Partners: Intel’s AI Efforts Could Get Boost From Kimrey’s New Sales Group

As Intel seeks to bring ‘AI everywhere’ with its portfolio of chips for PCs, servers and edge systems, some of the chipmaker’s top partners say its new North America commercial and partner sales group led by Jason Kimrey will have an important role to play.

Intel’s move to merge its U.S. partner and enterprise sales teams under the leadership of longtime channel chief Jason Kimrey could give the chipmaker a much-needed boost for its commercial business, especially as it seeks to grow in multiple AI segments, partners told CRN.

Kent Tibbils, vice president of marketing at Fremont, Calif.-based IT distributor ASI, called the move “long overdue” and said the newly established unity between Intel’s partner and enterprise sales teams—which went into effect last week—could help the company deliver a more cohesive message around its AI and software strategies to businesses.

[Related: New Intel Global Channel Chief Seeks To ‘Keep Evolving’ Partner Program Amid Software, AI PC Push]

“There definitely needs to be a lot of really good communication and coordination between all the levels of customers [including channel partners and end users] in order to convey those messages and values,” said the distribution executive, who called Kimrey, most recently Intel’s U.S. channel chief, a “great advocate for all of us in the channel.”

The chipmaker exclusively revealed to CRN on Monday that it had appointed Kimrey to become vice president of the new North America commercial and partner sales group, which combined his U.S. channel scale and partners team with Intel’s teams for large U.S. enterprise customers, U.S. communications service providers and Canadian customers and partners.

In an interview, Kimrey said the creation of the new organization will ensure that the previously disparate teams “operate as one Intel” and “bring the best of what Intel has to offer to the entire commercial market in a single voice.”

Tibbils (pictured) said this lock-step approach is needed for Intel to educate businesses on the AI inferencing capabilities of its Xeon Scalable CPUs, which it has promoted as a more economical and pragmatic alternative to Nvidia’s popular but expensive GPUs in various situations.

This will be important in helping businesses understand how they can take advantage of new accelerators in the most recent Xeon CPUs, such as Advanced Vector Extensions 512 (AVX-512) and Advanced Matrix Extensions (AMX), to boost AI and machine learning workloads.

“There's going to have to be a lot of education, understanding and communication about here's the value and benefits you're going to get, especially with what Intel's doing around accelerators [in its Xeon CPUs],” Tibbils said.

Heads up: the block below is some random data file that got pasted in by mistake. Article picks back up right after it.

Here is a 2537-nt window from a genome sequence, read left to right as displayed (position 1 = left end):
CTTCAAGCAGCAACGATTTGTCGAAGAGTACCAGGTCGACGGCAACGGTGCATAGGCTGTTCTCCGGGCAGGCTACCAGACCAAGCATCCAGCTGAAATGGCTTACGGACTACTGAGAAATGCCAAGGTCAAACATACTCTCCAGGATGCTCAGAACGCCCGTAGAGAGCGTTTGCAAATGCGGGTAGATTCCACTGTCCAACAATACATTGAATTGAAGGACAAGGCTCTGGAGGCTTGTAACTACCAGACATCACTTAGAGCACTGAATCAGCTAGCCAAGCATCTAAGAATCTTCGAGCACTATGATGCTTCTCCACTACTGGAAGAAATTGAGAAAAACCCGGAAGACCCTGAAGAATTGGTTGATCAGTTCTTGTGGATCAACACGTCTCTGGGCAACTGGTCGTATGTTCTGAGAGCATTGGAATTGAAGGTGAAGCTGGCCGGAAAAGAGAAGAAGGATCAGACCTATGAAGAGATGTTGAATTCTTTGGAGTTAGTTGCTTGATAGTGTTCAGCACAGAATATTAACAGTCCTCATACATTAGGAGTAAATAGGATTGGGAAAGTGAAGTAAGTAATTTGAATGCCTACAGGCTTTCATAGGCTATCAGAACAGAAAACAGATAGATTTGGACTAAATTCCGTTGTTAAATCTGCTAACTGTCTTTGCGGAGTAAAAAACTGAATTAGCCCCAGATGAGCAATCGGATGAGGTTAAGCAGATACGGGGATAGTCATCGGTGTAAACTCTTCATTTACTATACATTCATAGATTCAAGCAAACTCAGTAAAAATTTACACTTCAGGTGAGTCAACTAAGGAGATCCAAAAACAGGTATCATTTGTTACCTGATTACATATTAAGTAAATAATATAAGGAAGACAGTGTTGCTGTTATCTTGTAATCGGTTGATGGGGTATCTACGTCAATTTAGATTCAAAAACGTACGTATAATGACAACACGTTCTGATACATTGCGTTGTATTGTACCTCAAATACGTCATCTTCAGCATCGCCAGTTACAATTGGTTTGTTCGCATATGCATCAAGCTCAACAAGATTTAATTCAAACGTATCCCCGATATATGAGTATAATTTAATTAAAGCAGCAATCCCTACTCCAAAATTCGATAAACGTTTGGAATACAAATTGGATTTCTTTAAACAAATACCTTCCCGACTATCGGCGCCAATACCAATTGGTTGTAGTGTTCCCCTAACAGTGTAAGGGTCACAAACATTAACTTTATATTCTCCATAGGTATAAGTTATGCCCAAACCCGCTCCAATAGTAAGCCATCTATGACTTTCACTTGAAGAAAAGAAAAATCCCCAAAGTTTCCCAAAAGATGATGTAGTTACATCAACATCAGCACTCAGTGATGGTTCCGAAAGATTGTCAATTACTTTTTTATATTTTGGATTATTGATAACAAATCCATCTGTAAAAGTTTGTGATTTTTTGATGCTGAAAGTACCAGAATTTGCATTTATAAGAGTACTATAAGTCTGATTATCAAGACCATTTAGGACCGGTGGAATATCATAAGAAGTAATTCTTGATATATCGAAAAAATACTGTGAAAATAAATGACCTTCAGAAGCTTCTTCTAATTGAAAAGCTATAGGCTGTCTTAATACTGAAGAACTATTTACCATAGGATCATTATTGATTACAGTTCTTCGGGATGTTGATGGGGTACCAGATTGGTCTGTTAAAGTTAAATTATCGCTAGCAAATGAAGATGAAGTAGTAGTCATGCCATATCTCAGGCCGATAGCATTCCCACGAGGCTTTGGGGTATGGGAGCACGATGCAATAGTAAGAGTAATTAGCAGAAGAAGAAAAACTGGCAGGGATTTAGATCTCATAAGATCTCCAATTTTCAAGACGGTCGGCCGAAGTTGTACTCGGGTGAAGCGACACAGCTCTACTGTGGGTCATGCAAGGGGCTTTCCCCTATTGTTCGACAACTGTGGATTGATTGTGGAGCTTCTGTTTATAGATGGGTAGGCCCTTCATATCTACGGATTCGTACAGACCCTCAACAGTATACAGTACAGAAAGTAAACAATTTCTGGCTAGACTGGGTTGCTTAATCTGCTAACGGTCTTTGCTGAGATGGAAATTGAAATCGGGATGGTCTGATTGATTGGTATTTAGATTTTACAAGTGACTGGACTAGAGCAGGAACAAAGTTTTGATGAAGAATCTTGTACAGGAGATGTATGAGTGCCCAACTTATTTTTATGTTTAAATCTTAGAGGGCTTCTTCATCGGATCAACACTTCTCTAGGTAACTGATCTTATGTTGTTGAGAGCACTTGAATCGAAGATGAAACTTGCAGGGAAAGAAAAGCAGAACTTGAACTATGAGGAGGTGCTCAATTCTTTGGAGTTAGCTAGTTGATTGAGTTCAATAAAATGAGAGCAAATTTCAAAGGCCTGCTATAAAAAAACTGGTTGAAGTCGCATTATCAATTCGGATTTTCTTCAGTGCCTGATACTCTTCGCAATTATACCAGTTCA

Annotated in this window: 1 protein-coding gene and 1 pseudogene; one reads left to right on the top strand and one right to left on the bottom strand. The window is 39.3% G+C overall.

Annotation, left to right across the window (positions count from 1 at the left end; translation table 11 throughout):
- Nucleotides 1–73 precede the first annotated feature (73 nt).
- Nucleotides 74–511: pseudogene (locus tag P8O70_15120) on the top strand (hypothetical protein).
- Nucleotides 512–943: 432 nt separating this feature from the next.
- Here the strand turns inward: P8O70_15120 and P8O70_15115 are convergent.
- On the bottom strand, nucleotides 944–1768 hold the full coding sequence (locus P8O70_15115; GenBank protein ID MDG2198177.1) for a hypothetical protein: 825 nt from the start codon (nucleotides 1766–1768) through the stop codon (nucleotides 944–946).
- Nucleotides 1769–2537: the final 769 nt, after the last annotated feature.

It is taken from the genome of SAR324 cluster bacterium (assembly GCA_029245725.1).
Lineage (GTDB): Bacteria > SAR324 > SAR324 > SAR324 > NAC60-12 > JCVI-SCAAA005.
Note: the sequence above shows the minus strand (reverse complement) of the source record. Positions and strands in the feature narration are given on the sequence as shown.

Beyond explaining the benefits of its chips for AI purposes, Kimrey’s new sales group could also help businesses who have struggled to figure out how to take advantage of AI and need a guiding hand, according to the distribution executive.

“The companies deploying AI stuff now are definitely more advanced in terms of their thinking about how that's going to help their businesses. But there's still a lot of companies out there that still don’t know how and where all of that is going to fit and what value it's going to bring to them,” Tibbils said. “So those conversations still need to take place, and that's where having all these departments or touchpoints connected is going to be extremely helpful.”

Top Partner Calls Kimrey The Right Person To Lead New Group

Bob Olwig, executive vice president of global partner alliances at St. Louis, Miss.-based World Wide Technology, said Kimrey is the right person to lead Intel’s new commercial and partner sales group because his “ability to evangelize and articulate Intel’s strategy across both end-user commercial customers as well as partners is pretty powerful.”

“Jason is also a relationship person. He doesn't hesitate to get on a plane to go meet with partners or with customers,” he said.

Like Tibbils, Olwig said he also believes the coupling of Intel’s enterprise and partner sales teams could help partners like WWT encourage more businesses to adopt AI solutions.

Ranked No. 9 on CRN’s 2023 Solution Provider 500 list, WWT has a long-standing strategic relationship with Intel, which has expanded in recent years to include co-investments in the channel partner’s Advanced Technology Center.

Also known as the ATC, the center is now home to a multi-OEM AI testing environment called the AI Proving Ground, which houses systems powered by Intel’s Gaudi AI chips and data center GPUs alongside other systems equipped with rival processors.

Olwig said Kimrey “is intimately involved and familiar with our partnership [and] the investments that Intel and World Wide are jointly making in the solutions in the ATC and AI Proving Ground.”

As a result, the solution provider executive sees Kimrey as a key person who can continue to create alignment between Intel and WWT to accelerate his company’s AI computing business.